Do you know as a parent, who your kids are playing online with? Do you even know they're online? Let me paint you a picture or in this case a scenario. A loving family buys their 12 or 13 year old a Wii. Lucky kid. One would think that kid was very lucky indeed but while that may be true, the majority of owners of the Wii will probably fit that age group. That's the golden age that Nintendo , as a whole, sell their consoles to. Oh sure before I get bombarded with I own a Wii and I'm 25 or something, take a poll at any Middle School and chances are if you ask them what Console they own the Wii will be on the top of that list. Casual gamers may be purchasing them in hordes but never forget that age group also takes a sizable chunk of those sales.
Back to the scenario. This kid overjoyed with the Wii is ecstatic beyond belief. Their Mom & Dad have just graduated from old Mom & Dad, to the best parents in the known universe. Now if little Johnny Doe has responsible parents, they'll hook everything up for them, make sure everything is working as it should and immediately go to the Parental Settings on the console to lock out certain online attributes..i.e. the browser. Nothing says porno lovin' like a web browser open to a curious child with plenty of uninterrupted time on his hands.
Now that that's done you leave, feeling good about the gift you gave your child and yourself for doing your part curbing any open source for a said pornographic encounter and the obligatory talk
that would of followed if such an incident would of occurred. At this stage in the scenario you don't worry about them jumping online because:
A. They need a friend code to play anybody online. Or to even send messages and or pictures too.
B. There is no voice chat for the child to employ. That right there also closes the door shut for any lurking pedophiles trying to lure or seduce your child. While that sounds melodramatic, unfortunately it's a sad fact of life. Will most Parents do what was described above?
I'm going to have to say a hearty Hell No
. But because Nintendo has their stringent online strategy they are basically policing and covering their parents back as much as they can. If the kid downloads the browser, it's wholeheartedly the parents bag and they still need points to boot now.
End of Scenario
Let's try another one now. This time with the xbox 360.
If you were to apply that same circumstance to the 360, parents not setting up any Parental Settings or lockout of rated games, things are going to be a helluva lot different. The Xbox 360's architecture is simplicity itself getting online because just about every game is online. A kid can pick up a 360 controller and join any game like Halo3, COD4, and any other game you can think of. While most of the time we as adults are assaulted by these kids more than we do them, the fact is it is just too easy for any sick fuck to put a bug in our kids ear
Now I know what your going to say. That's the responsibility of the parents. And you are 100% correct. It is
the responsibility of the parents but unfortunately most parents are either too busy with work and use these game systems as babysitters, fall into the single parent demographic with the same babysitting technique or they're just too fucking ignorant of what these consoles with Internet access can do. Most dumb ass parents don't even hear the colorful metaphors, that are the usual medium online, because the kids have the headset on. To them the kids are having a blast, which they are, oblivious to the pretty anti-social rants distributed to them in their head. I'm not going to jump on the Jack Thompson bandwagon here, but I'm quite sure eventually, at the very least, kids will pick up on the more gregarious lingo of online and incorporate it in their vocabulary.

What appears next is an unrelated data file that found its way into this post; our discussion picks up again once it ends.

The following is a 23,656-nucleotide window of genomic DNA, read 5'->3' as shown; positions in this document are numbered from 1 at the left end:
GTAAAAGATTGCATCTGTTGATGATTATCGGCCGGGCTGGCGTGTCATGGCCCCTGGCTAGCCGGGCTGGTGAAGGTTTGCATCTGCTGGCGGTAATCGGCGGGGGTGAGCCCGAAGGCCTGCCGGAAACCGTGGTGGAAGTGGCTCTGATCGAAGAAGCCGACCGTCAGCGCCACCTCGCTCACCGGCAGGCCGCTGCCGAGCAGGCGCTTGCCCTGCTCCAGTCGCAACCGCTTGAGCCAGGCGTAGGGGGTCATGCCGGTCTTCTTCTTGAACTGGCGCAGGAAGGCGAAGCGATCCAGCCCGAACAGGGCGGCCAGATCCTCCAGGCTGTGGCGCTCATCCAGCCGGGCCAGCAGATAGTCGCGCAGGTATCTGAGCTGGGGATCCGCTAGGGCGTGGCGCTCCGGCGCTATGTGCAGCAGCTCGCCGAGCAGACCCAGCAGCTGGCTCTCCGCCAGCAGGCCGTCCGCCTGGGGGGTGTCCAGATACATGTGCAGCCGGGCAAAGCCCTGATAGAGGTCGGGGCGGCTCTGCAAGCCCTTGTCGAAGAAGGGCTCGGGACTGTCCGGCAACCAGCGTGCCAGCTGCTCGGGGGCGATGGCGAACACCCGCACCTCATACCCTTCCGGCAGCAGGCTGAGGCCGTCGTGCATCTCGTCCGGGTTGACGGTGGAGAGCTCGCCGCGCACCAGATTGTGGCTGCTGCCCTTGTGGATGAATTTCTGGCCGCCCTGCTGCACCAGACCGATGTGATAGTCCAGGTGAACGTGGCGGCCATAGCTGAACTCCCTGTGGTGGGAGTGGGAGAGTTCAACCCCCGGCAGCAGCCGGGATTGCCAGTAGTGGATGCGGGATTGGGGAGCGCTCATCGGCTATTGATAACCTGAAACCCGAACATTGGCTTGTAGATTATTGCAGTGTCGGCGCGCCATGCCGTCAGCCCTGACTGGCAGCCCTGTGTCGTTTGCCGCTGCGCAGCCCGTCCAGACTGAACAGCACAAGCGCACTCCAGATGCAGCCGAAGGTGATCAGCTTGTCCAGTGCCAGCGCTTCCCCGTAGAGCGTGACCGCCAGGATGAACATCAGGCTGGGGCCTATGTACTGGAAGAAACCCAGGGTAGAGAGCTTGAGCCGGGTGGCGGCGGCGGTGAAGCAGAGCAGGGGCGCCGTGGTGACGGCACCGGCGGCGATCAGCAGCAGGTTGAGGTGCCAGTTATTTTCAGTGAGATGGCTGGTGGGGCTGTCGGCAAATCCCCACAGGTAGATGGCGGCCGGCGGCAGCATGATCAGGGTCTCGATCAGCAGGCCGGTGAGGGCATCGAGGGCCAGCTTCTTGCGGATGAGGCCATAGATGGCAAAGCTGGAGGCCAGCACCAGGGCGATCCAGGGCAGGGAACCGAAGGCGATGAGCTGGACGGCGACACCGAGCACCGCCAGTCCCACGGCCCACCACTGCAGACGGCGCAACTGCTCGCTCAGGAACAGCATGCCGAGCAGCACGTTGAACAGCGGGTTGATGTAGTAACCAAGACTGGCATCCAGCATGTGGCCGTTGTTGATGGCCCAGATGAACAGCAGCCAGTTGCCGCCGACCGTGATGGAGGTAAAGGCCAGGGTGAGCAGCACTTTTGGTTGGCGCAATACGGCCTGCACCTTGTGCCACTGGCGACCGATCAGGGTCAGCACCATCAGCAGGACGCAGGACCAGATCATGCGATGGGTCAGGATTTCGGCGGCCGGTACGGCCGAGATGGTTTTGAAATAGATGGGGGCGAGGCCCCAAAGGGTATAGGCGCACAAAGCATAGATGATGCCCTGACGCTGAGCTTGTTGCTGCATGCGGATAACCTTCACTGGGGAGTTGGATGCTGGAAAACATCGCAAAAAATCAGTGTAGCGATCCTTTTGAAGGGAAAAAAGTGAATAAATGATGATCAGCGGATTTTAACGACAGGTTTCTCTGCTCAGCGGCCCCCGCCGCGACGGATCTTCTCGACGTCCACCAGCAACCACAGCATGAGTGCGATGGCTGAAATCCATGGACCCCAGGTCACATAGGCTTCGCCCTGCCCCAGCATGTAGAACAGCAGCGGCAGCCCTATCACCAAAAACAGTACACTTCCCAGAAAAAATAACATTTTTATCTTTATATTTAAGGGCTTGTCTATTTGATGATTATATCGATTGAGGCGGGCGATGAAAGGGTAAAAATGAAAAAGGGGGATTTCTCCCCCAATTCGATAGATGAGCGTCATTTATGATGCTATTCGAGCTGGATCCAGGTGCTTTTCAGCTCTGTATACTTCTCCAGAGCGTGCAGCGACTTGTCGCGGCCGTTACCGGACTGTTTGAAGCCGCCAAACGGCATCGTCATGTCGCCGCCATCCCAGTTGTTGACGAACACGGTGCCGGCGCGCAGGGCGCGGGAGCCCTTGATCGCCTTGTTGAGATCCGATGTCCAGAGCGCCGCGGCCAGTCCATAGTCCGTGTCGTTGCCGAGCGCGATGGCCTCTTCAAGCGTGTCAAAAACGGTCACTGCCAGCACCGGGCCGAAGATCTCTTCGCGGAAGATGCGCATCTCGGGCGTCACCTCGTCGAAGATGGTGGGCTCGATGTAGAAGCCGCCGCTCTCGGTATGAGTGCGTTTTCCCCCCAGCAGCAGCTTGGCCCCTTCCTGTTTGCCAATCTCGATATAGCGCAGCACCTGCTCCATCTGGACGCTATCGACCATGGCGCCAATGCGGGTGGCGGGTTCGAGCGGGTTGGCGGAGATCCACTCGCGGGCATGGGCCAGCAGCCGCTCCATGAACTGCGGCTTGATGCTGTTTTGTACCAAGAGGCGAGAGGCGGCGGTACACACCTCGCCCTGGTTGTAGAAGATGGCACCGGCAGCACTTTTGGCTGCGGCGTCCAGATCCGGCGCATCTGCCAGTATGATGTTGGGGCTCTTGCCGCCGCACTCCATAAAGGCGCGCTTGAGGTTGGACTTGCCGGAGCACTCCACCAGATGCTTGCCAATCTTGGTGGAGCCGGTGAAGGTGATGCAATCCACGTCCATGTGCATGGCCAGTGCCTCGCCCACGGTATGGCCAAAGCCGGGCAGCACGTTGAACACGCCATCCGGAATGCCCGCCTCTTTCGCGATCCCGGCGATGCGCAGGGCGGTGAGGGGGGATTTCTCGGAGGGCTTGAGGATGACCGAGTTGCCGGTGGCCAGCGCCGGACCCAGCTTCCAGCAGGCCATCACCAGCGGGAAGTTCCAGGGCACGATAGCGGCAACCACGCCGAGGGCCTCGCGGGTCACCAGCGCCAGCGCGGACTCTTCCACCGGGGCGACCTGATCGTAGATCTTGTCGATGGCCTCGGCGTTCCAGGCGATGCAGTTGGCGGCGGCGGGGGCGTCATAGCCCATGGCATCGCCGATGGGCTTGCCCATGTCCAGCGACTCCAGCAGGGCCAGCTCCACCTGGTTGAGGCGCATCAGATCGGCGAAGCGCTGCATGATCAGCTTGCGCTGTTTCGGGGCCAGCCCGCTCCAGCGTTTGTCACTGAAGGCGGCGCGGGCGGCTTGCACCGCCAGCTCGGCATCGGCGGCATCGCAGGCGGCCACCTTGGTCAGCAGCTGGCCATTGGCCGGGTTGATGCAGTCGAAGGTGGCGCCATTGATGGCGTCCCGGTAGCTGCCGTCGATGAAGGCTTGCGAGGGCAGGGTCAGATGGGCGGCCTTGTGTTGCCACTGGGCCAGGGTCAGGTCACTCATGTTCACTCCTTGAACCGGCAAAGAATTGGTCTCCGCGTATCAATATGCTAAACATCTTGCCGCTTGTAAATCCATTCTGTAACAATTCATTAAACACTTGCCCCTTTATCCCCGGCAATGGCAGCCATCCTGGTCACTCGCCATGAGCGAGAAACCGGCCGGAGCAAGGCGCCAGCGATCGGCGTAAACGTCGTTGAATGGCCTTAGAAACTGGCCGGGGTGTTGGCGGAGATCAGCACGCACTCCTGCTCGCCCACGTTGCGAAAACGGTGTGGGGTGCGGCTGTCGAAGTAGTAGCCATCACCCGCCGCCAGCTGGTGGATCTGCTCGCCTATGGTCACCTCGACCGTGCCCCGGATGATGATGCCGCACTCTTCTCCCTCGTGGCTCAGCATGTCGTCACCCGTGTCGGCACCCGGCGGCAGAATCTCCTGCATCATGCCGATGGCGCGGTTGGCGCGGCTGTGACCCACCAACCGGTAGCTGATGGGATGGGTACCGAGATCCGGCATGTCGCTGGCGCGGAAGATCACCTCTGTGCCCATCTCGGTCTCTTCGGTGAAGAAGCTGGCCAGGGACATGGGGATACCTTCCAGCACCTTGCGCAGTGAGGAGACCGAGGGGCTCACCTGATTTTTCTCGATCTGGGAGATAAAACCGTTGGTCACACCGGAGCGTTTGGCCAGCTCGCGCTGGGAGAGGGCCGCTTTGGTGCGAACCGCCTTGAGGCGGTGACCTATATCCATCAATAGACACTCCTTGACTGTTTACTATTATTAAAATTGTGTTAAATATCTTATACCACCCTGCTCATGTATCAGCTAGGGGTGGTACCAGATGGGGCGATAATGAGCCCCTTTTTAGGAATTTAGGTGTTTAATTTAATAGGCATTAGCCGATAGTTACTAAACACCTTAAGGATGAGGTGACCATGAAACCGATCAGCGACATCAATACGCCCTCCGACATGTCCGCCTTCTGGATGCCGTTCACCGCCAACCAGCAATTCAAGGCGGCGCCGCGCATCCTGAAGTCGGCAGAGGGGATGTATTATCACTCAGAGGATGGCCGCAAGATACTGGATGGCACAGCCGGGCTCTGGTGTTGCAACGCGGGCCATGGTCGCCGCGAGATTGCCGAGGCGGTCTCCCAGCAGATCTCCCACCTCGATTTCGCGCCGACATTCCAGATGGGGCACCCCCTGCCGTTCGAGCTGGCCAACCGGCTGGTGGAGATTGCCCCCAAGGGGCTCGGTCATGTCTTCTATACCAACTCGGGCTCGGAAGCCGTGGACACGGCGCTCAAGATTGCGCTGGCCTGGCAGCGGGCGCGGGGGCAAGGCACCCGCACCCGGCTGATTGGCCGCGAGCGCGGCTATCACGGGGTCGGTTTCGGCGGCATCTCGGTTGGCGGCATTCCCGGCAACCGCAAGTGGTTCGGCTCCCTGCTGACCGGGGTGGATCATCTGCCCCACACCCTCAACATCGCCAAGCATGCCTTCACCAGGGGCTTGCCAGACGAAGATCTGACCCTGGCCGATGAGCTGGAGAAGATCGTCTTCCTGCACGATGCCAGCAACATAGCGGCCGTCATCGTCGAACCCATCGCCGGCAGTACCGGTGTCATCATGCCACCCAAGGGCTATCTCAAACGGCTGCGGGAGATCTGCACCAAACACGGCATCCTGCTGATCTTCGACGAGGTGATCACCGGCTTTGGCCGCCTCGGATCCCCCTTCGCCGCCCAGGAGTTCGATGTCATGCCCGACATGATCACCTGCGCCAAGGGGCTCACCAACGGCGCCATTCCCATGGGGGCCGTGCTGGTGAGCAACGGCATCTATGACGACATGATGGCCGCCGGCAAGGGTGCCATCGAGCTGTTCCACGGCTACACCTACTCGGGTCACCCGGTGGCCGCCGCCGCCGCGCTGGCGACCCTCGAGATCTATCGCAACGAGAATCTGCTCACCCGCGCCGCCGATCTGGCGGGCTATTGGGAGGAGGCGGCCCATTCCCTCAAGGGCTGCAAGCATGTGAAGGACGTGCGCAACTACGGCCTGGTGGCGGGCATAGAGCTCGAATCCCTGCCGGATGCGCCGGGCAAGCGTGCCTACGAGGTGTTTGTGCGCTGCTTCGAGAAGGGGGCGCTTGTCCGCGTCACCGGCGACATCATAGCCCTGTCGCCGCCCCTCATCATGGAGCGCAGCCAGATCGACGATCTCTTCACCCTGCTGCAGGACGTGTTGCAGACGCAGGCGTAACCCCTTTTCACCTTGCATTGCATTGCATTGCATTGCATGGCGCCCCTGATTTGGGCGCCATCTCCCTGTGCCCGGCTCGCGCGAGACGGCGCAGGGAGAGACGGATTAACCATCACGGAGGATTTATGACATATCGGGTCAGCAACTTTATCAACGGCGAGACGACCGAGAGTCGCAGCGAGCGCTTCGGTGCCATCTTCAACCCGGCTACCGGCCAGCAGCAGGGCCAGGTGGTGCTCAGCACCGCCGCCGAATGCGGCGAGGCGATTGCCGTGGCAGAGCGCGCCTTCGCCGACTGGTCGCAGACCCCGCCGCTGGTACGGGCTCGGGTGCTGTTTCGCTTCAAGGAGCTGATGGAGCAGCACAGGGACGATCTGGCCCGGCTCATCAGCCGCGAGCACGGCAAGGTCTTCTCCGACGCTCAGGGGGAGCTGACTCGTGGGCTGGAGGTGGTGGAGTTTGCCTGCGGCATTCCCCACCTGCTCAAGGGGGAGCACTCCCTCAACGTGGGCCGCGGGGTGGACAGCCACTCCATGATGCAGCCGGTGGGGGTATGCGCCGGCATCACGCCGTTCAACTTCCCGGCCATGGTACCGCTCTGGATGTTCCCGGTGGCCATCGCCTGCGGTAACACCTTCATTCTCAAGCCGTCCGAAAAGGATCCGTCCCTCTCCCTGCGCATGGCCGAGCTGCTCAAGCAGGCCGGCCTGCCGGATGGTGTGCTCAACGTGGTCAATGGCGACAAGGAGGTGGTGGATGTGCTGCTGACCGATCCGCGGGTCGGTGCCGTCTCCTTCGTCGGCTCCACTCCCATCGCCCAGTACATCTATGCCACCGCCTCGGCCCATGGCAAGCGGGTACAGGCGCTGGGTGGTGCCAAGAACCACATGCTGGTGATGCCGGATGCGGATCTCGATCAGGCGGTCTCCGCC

It would be nice if on Xbox Live you could report kids playing online Mature rated games like Halo and COD4, among others. You can report people for specific things like being a cheater, or an asshole, but to have a section to pick from saying kid in a game they are not supposed to be in
, would be a godsend as a parent and a gamer. Nothing turns me away more then playing a game I'm all into..get online and a 10 year old is gabbing on the other end. It not just feels wrong..but annoying as hell. I know I don't want to curb my language cause Skippy just joined my squadron. Consequences being their account voided. Harsh especially if it's their Dad's account but I'll bet he'll be more diligent about his kid playing said game.
I could add another scenario for the PSN network but let's get real. Adults have enough trouble syncing their bluetooth headset, let alone finding someone who has figured out how to talk on most of their games online. I think kids are safe on the PS3..lol. But it would be about the same experience as the 360 if everything gelled the way it's supposed to.
My point? Well earlier today a post was put on the front page about Mario Kart not having voice chat
and EVERYBODY was at arms about it. As a gamer
I agree with the people that said Voice Chat takes away from the camaraderie and enjoyment that feature adds to the gameplay. I also agree as a gamer
that Nintendo's online strategy sucks ass.
But as a parent of three children, it made me reevaluate my original opinion, and made me come to a conclusion. Nintendo may very well have the safest
online out of the three. And it took some Big Ass Donkey Balls
for Nintendo to stick to their guns, and still try to cover the slack of parents that aren't doing what they need to do for their kids. For Nintendo to recognize their base and look out for them, they get huge props from me and additionally more of my support.